a statistical summary of this data. She felt that the policy should
state some idea of how to evaluate teaching effectiveness.
M/S/P (Houlberg, Smith) to close debate. The vote was taken
and the Cherny amendment was defeated (15-22,-3).
Chen questioned the review procedures in Section V on page
2 that has five copies of the application going to the Department
Chair when the Department Chair does not have a role or function
in the review process. He suggested that in Section VI on page
3 that the second sentence be re-written to read, "These
reports will accompany the committee's and the Chair's recommendations."
Phillips replied that the surveys that have been done and
the feedback from the campus has been split almost 50/50 as to
whether the Chair should be heavily involved in the process. The
committee that revised the procedure felt that this divisive issue
should not be included in this version of the policy. He felt
that when there is a new collective bargaining agreement, this
issue may be revisited.
M/S (Pestrong, Lee) to amend the second paragraph of Section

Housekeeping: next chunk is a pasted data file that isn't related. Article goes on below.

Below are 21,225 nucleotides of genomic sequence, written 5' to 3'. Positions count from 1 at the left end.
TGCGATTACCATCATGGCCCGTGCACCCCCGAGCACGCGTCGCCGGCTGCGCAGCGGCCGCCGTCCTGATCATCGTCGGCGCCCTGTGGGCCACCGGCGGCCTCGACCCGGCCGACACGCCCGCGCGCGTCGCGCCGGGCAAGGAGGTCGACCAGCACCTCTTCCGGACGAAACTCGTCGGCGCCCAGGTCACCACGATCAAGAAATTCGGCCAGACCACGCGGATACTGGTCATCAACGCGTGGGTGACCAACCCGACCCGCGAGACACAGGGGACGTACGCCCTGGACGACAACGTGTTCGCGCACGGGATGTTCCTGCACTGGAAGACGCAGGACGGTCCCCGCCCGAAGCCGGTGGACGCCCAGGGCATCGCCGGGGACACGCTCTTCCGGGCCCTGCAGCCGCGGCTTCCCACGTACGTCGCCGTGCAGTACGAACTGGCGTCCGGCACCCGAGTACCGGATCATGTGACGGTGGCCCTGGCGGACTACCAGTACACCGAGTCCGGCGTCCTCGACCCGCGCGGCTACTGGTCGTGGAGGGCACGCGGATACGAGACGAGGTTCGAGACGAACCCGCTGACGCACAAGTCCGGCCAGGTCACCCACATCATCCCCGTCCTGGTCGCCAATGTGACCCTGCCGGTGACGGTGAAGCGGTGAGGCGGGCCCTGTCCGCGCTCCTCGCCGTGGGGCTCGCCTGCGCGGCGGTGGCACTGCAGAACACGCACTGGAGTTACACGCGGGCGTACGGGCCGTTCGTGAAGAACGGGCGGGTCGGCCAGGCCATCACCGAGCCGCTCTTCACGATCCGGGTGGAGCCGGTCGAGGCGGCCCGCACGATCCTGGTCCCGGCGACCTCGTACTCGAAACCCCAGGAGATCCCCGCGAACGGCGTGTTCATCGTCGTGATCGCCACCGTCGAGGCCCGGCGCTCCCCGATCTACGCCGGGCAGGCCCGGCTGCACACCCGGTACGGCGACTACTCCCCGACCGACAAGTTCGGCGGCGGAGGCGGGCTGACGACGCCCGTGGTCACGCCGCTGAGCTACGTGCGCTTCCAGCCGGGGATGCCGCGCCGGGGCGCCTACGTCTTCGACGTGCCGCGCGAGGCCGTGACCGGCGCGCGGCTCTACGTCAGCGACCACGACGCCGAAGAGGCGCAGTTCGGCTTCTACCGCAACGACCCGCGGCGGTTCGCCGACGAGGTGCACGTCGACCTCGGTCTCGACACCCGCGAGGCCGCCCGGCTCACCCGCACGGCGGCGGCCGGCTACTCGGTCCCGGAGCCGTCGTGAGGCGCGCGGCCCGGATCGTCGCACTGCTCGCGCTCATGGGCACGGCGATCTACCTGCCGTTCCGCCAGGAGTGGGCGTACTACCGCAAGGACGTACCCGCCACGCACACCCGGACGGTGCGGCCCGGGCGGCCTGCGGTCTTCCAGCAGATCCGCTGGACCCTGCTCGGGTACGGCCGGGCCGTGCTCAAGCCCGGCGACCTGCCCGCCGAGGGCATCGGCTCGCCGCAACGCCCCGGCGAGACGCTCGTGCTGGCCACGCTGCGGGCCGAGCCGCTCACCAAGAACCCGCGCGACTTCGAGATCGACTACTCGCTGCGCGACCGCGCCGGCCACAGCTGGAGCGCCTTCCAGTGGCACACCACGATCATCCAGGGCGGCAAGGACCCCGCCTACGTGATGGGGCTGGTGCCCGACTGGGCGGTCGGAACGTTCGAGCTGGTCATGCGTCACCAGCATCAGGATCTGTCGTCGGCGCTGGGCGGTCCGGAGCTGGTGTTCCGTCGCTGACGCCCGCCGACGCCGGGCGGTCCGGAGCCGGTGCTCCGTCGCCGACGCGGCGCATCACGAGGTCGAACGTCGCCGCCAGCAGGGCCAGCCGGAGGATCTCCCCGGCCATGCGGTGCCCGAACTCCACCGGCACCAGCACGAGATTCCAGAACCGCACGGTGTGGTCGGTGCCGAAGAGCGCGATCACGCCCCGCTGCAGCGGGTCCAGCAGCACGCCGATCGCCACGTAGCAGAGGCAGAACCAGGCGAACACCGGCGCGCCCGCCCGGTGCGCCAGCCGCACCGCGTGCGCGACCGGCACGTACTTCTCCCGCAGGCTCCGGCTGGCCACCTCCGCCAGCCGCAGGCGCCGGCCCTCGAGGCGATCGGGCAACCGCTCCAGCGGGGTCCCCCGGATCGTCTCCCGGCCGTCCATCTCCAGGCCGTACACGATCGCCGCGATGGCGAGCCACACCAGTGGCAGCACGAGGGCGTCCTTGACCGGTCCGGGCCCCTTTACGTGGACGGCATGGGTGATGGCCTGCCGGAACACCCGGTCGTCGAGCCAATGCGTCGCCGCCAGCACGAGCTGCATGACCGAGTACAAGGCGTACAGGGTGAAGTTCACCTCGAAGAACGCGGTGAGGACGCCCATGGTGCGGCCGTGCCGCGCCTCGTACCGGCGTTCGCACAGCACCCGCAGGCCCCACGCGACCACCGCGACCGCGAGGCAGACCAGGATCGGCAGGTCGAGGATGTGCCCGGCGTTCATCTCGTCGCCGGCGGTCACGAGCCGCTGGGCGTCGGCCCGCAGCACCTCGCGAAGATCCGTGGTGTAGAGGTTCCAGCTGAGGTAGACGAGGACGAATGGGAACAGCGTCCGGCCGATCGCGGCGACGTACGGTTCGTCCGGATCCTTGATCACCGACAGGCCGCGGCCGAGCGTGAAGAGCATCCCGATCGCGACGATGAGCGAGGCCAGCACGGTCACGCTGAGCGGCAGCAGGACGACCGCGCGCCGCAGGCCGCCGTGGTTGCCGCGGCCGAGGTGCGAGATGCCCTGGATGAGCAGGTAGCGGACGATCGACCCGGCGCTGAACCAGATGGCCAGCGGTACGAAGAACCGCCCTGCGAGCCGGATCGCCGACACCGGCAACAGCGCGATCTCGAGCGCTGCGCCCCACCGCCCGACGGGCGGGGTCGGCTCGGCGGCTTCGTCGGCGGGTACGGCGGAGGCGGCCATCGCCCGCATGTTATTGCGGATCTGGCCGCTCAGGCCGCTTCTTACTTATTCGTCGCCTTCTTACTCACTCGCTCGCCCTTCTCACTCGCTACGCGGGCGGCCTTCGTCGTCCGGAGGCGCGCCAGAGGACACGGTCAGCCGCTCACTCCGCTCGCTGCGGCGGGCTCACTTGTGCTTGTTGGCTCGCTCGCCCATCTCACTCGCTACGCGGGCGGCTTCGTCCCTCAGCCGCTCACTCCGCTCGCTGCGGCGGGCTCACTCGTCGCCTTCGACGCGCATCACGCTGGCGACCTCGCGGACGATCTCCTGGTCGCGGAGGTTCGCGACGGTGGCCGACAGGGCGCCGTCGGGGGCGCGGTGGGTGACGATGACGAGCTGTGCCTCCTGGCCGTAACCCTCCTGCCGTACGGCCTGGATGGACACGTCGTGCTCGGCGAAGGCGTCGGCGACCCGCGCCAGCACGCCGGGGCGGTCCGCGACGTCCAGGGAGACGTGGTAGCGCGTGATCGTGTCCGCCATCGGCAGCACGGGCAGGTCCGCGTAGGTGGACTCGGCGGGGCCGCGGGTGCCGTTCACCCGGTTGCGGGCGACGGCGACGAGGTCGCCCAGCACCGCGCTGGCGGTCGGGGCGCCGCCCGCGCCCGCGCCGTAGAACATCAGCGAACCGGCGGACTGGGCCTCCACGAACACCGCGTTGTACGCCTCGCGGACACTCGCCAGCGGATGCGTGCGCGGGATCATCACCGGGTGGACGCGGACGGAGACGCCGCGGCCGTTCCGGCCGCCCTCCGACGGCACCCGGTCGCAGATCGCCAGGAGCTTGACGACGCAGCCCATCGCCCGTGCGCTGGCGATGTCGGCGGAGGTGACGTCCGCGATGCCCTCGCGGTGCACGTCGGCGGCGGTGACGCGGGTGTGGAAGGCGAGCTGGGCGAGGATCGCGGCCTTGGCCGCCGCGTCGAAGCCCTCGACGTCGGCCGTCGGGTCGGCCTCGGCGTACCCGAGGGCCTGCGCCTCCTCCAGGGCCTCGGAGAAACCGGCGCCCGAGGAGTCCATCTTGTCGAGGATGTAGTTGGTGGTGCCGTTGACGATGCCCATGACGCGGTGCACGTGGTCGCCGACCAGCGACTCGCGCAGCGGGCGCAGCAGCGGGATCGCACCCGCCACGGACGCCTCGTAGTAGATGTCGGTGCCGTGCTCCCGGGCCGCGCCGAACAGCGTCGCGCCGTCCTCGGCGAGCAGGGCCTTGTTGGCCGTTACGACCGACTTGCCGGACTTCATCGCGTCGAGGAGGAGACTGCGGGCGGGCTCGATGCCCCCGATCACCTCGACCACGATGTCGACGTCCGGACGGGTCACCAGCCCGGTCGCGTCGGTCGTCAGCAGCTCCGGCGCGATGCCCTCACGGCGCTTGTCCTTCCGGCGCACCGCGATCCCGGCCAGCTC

II on page 1 to replace the sentence "This may include work
done at other institutions." with "This shall only include
work done subsequent to employment at SFSU." Pestrong felt
that this would provide a level playing ground for the PSSI competition.
If someone comes from another institution where they may have
had lighter teaching loads and/or more equipment and support,
they would be competing under different circumstances. Lee felt
that the PSSI should reward the work of people who do the work
while they are employed at SFSU, since the money for the PSSIs
comes out of the SFSU budget. West stated that he felt
excluding work done at other institutions would be contrary to
the collective bargaining agreement and to the Academic Senate
policy since faculty who receive prior academic credit can use
that for the RTP process. He felt that prior academic credit should
also apply to PSSIs.
Haikalis spoke in support of the amendment because he felt
that when people are hired, their previous performance is considered
when their salary step and rank are established. He agreed with
Lee that since the money for PSSIs is coming out of the SFSU pool
of resources, the awards should only consider work done while
employed at SFSU. Imahori spoke against the amendment saying
that it could have a negative effect on recruiting and hiring.
M/S/P (Michaels, Gillotte) to close debate. The vote was
taken on the Pestrong amendment and it was defeated (16-26-2).
Michaels proposed an amendment to remove the word 'other'
from the last sentence on page 1. This was accepted as a friendly
M/S/P (Kelley, Smith) to close debate. The vote was taken
and the item passed.
Secretary to the Faculty